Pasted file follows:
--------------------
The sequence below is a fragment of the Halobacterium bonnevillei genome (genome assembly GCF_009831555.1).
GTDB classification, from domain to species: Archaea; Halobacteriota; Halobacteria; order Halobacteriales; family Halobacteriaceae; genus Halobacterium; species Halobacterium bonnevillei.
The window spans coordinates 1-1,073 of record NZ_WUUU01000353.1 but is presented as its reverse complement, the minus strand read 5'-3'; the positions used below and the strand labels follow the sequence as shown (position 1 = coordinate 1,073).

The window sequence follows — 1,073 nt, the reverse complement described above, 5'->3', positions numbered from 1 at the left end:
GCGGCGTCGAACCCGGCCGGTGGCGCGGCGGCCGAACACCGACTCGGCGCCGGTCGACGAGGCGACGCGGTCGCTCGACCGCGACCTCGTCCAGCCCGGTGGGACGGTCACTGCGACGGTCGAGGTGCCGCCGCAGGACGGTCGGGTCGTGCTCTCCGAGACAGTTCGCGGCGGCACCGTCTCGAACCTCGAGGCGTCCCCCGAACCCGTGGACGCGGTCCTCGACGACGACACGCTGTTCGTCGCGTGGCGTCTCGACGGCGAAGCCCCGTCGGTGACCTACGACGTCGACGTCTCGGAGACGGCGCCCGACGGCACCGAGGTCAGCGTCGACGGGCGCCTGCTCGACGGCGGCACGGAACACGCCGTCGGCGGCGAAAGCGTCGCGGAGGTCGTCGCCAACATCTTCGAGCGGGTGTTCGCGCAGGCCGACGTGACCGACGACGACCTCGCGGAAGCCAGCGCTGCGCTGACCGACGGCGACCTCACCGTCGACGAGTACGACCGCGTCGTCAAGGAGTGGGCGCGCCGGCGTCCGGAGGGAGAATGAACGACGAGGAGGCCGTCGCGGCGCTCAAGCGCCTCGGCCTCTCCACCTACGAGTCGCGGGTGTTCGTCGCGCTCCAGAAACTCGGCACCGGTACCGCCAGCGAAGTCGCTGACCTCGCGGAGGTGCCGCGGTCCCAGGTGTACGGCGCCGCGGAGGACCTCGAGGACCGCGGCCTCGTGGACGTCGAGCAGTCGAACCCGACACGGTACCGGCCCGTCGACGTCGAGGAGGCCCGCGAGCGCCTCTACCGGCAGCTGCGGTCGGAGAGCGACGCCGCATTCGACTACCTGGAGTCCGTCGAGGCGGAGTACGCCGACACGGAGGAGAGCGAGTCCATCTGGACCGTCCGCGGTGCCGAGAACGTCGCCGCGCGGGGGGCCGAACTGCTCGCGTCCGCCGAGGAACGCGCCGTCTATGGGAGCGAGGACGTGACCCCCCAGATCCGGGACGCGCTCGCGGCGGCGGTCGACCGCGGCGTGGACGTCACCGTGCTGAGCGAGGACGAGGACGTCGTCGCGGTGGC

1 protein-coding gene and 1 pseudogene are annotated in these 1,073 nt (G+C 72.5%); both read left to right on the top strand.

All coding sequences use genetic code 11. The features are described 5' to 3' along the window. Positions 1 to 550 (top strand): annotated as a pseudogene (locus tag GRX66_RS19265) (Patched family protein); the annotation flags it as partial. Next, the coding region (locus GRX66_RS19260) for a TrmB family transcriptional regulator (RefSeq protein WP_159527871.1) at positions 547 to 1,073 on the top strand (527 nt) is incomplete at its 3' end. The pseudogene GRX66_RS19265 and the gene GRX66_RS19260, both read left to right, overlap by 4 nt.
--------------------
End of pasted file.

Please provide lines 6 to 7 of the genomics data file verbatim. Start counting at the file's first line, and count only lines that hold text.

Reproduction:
1 protein-coding gene and 1 pseudogene are annotated in these 1,073 nt (G+C 72.5%); both read left to right on the top strand.

All coding sequences use genetic code 11. The features are described 5' to 3' along the window. Positions 1 to 550 (top strand): annotated as a pseudogene (locus tag GRX66_RS19265) (Patched family protein); the annotation flags it as partial. Next, the coding region (locus GRX66_RS19260) for a TrmB family transcriptional regulator (RefSeq protein WP_159527871.1) at positions 547 to 1,073 on the top strand (527 nt) is incomplete at its 3' end. The pseudogene GRX66_RS19265 and the gene GRX66_RS19260, both read left to right, overlap by 4 nt.